Although the Democratic Party appears to have control of the executive branch secured until 2024, the same cannot be said of Congress.
As one notable strategist recently explained, a number of factors are pointing to a blowout defeat for Democrats in next year’s midterm elections.
Democrats face uphill battle
Glen Bolger of Public Opinion Strategies based his prediction on an interpretation of current events and prior precedent, forecasting that Democrats could lose dozens of seats in the House of Representatives after the upcoming midterms.
Republicans lost 41 House seats in the 2018 midterms, two years into President Donald Trump’s term in office. As pundits argued at the time, voters cast their ballots in response to dissatisfaction with the direction the GOP had been taking the nation.
Now, Bolger is predicting that the Democratic Party stands to lose roughly the same number of seats — and for the same reason.
Among the signs he cited in his prediction was Biden’s sagging approval rating, which was 4.1 percentage points lower than his disapproval rating in a recent RealClearPolitics average of polls.
Of course, that factor is fairly conspicuous and has been the subject of various news reports in recent months. Bolger’s analysis went deeper, however, to explore some less obvious details.
Factors benefiting Republican candidates
For starters, Republicans have made “significant inroads” among several important voting blocs, with the notable exception of young adults. Given the typically low voter turnout by this group, however, Bolger opined that it might have little impact on the overall trajectory of Election Day results.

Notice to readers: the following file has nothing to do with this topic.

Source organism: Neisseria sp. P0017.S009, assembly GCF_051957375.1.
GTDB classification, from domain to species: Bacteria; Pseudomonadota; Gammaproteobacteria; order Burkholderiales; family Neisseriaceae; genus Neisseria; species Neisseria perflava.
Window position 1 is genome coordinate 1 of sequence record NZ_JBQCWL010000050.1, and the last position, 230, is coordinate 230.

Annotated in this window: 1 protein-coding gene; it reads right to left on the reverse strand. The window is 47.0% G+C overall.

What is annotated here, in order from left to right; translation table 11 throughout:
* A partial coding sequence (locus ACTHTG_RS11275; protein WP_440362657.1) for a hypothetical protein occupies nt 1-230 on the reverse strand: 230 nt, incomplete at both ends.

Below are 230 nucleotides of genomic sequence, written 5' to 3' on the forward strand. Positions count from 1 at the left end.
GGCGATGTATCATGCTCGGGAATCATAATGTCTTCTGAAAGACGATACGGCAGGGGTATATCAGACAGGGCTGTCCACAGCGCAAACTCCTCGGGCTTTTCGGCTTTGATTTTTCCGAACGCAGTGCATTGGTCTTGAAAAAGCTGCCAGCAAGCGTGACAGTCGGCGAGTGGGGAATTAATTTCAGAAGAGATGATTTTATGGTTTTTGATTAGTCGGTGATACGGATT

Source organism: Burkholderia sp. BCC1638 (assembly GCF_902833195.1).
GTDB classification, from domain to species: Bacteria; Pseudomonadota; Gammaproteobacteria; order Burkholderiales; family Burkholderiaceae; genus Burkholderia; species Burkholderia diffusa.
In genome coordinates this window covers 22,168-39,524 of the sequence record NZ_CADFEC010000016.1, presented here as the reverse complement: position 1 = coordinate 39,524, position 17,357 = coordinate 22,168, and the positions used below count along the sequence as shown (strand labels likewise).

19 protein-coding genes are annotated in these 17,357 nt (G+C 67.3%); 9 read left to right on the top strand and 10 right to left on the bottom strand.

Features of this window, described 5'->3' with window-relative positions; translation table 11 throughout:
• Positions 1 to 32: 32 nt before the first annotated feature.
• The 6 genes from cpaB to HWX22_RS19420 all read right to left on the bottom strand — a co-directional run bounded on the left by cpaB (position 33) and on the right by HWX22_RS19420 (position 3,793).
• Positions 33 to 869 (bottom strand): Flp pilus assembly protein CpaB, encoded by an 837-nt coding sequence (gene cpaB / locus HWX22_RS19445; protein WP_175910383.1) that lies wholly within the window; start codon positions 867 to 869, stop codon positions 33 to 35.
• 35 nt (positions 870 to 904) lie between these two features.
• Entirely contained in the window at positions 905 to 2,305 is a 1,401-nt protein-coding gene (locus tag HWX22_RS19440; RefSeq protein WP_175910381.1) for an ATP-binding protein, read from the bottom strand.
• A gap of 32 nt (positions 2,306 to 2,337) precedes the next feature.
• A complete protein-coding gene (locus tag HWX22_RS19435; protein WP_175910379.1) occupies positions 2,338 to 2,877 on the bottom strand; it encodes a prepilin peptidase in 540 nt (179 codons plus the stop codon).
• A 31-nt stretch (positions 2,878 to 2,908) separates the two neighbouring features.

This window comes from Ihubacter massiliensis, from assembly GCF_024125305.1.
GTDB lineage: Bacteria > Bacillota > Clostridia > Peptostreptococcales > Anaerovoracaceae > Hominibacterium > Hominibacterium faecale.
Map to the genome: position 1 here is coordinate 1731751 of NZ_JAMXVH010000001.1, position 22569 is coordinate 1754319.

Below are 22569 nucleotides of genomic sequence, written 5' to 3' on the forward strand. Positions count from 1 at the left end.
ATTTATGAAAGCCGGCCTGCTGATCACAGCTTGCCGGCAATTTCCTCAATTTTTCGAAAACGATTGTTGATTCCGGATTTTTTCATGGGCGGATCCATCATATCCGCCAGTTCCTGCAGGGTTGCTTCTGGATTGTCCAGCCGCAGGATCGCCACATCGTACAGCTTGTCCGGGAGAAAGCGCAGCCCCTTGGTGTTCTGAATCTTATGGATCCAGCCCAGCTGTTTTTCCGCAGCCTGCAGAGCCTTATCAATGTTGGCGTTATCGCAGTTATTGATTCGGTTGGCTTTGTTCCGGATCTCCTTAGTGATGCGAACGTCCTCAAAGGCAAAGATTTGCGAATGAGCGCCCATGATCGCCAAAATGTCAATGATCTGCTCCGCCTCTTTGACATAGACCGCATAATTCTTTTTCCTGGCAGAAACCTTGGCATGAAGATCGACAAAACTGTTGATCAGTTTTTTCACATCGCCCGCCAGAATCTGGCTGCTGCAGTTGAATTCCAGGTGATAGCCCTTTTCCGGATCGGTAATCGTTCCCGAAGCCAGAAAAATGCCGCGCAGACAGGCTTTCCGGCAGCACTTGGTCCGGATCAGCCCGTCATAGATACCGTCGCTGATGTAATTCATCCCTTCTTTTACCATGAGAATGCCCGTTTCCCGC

Furthermore, he noted that generic congressional matchups are effectively tied for the first time since 2015. If anything, some pollsters are giving GOP candidates a slight advantage.
In conclusion, Bolger prepared voters to expect a repeat of 2018 — albeit with the political parties reversed.
“As baseball great Yogi Berra famously said, it’s deja vu all over again,” he asserted.
Assuming Democrats do lose 41 seats in the midterms, the GOP would be left with a 34-seat majority, which is considerably wider than the advantage Democrats currently have. With redistricting poised to help Republicans even further, it appears that a giant red wave could be on the horizon.